Let’s go for a walk.
I lived in fear of hearing those words spoken by my husband. Luckily, I didn’t have to worry about it too much, as he had a high-powered job at the time and was rarely home, and I was busy managing our three young children. Taking care of young children was all-consuming, mind-numbing as I went through the rote motions of my day…and isolating.
This was the height of my addiction/alcoholism.
I had started drinking alcoholically in college, later adding anti-anxiety medication to the mix, which my shrink was happy to prescribe for a long time. During these days, I found myself reaching out to her more and more—asking for an increase in prescription strength or dose, or calling her after hours because I had run out of pills and insurance had yet authorized my refill. She became aggravated with me, as you might imagine. But I was left only with some scolding remarks as she obliged my latest request.
My life was in the house.
There was no need to go outside unless I had to. I had all the basic tools needed for raising children in the home—food, toys, crib, etc. I would venture out to break up the day, maybe—to the park, grocery store, a drive-thru, or later to retrieve my daughters in the carpool line at school. These excursions helped to break up the monotony of the day and shaved some minutes off the clock.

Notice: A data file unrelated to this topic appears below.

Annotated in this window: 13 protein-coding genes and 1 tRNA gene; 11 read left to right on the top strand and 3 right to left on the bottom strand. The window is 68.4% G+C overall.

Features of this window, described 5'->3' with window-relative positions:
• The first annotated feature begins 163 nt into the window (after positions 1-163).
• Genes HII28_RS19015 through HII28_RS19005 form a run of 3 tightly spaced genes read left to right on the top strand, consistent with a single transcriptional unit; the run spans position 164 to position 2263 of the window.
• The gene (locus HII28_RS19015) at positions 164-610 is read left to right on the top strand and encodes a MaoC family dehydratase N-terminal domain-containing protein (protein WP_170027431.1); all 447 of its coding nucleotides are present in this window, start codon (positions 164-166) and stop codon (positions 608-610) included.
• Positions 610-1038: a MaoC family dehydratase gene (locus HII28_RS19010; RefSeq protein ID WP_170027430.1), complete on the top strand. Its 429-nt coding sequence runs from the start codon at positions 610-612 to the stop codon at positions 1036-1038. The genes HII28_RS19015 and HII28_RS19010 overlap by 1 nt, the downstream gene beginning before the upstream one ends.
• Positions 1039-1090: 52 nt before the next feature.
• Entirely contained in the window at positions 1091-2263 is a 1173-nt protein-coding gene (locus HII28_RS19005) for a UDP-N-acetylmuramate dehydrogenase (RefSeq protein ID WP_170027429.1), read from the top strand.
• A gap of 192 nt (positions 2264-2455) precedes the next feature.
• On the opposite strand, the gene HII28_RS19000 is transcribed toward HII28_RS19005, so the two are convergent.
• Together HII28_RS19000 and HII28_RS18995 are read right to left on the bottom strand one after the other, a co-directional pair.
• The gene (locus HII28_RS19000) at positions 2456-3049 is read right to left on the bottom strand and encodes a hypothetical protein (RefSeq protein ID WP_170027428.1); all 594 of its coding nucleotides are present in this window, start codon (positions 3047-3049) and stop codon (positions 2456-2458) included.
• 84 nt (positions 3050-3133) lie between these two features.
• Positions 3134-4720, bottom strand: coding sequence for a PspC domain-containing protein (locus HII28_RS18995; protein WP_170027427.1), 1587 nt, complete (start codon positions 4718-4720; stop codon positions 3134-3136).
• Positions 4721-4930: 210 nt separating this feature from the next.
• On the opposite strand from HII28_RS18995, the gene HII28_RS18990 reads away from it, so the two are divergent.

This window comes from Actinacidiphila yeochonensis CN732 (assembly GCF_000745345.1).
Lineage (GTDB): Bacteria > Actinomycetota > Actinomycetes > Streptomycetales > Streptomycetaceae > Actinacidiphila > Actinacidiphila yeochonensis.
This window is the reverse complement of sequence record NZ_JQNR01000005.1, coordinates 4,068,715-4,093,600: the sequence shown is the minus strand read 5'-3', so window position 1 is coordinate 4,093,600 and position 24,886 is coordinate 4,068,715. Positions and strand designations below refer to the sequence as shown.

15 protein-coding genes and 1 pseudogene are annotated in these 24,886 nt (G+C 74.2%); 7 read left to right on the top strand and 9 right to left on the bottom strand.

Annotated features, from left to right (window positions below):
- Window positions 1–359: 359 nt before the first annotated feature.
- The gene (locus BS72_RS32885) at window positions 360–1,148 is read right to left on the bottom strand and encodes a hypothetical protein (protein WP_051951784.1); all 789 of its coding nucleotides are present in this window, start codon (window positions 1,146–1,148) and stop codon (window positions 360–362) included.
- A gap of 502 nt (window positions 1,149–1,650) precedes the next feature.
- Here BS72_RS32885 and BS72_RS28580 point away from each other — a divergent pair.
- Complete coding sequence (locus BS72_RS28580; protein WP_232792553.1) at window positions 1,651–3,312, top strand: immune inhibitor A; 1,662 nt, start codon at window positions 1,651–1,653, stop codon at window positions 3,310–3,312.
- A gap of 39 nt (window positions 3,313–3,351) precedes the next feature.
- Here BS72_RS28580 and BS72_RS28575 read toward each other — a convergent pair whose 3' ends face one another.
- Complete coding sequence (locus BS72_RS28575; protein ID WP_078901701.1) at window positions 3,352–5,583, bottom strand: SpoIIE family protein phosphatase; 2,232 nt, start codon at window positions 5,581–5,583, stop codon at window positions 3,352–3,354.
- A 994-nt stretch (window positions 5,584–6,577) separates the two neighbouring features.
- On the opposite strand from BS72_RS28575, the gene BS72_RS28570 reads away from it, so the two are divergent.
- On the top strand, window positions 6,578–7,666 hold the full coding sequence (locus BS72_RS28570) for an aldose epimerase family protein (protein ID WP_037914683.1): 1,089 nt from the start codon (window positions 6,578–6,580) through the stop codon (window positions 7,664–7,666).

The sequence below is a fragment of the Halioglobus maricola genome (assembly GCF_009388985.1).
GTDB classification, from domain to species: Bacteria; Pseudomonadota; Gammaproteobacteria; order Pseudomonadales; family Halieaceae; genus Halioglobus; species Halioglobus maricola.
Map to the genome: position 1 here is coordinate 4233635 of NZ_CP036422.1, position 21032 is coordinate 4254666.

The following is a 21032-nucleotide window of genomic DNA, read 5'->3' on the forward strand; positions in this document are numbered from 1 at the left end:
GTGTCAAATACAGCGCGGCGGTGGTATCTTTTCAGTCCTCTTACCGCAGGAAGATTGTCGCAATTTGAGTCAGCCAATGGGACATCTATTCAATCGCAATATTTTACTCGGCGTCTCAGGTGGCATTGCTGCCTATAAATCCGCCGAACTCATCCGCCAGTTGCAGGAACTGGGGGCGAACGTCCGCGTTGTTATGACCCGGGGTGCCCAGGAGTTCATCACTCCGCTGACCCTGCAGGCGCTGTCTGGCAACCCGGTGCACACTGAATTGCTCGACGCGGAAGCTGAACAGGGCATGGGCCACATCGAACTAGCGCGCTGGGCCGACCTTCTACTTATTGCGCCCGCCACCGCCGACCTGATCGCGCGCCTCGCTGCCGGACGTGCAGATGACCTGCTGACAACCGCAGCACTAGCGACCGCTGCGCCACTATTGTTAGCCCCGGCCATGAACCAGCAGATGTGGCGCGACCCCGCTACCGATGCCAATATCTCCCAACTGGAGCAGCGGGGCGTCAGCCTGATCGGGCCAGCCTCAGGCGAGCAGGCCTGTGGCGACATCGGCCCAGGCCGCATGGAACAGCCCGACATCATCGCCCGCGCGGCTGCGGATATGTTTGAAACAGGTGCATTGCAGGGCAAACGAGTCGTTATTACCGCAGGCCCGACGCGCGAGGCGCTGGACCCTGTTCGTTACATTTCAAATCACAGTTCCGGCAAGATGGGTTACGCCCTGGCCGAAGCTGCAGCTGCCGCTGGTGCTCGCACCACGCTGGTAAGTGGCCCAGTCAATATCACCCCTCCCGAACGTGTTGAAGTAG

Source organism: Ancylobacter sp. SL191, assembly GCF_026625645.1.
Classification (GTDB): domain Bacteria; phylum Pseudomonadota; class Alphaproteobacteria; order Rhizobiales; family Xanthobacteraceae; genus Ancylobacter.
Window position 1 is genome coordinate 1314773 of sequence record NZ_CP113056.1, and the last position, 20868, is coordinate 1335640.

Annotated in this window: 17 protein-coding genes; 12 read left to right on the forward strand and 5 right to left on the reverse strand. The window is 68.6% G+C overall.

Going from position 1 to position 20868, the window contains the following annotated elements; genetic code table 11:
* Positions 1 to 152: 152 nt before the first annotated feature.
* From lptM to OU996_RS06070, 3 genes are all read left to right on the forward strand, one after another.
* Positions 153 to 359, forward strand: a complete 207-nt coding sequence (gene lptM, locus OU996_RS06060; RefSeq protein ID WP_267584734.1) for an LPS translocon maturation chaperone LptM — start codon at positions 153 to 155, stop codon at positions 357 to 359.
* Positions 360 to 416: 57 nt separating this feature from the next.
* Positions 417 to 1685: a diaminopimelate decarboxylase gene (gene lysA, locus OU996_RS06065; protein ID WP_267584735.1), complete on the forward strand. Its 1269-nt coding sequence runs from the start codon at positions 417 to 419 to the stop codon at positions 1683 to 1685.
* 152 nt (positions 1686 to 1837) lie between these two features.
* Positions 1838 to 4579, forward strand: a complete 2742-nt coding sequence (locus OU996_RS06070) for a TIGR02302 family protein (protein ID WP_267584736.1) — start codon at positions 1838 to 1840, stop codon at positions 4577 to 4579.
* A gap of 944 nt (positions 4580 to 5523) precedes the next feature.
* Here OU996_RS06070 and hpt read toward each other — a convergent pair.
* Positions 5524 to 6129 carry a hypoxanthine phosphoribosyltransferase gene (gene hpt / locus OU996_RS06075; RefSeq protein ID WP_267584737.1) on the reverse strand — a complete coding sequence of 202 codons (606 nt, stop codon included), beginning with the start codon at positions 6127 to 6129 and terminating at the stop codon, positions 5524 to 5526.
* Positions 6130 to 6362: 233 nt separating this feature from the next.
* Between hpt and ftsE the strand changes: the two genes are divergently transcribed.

As I timed feedings, naps, and play time, I also timed my fixes. I got pretty good at determining how much alcohol/pills I had left in the house and in my system, and how much I needed to get through the day or week.
There’s a story I share sometimes at AA meetings about one of those trips to the grocery store that truly illustrates my life then:
I realized there was no alcohol in the house when it was time to pick up my two daughters from their school. I had not gotten a chance to break away from my children to arrange a trip to the grocery store as my toddler son, coming down with a stomach bug, had vomited about an hour before. My insanity told me he was fine, buckled safely in his car seat, as we left the school with my daughters headed for the grocery store. I told them that Mom needed to pick up a few things. As I pulled into a parking space in the lot, Gavin projectile vomited over everything. Little curds of milk were stuck to the seats and floor mats in the front and back of the van, and all over him. My daughters were upset as I did my best to clean the mess with some paper towels, announcing “it’s not a big deal.” As I reached for the car door handle, my middle daughter asked, “What do you need so bad from the store anyway, Mom?”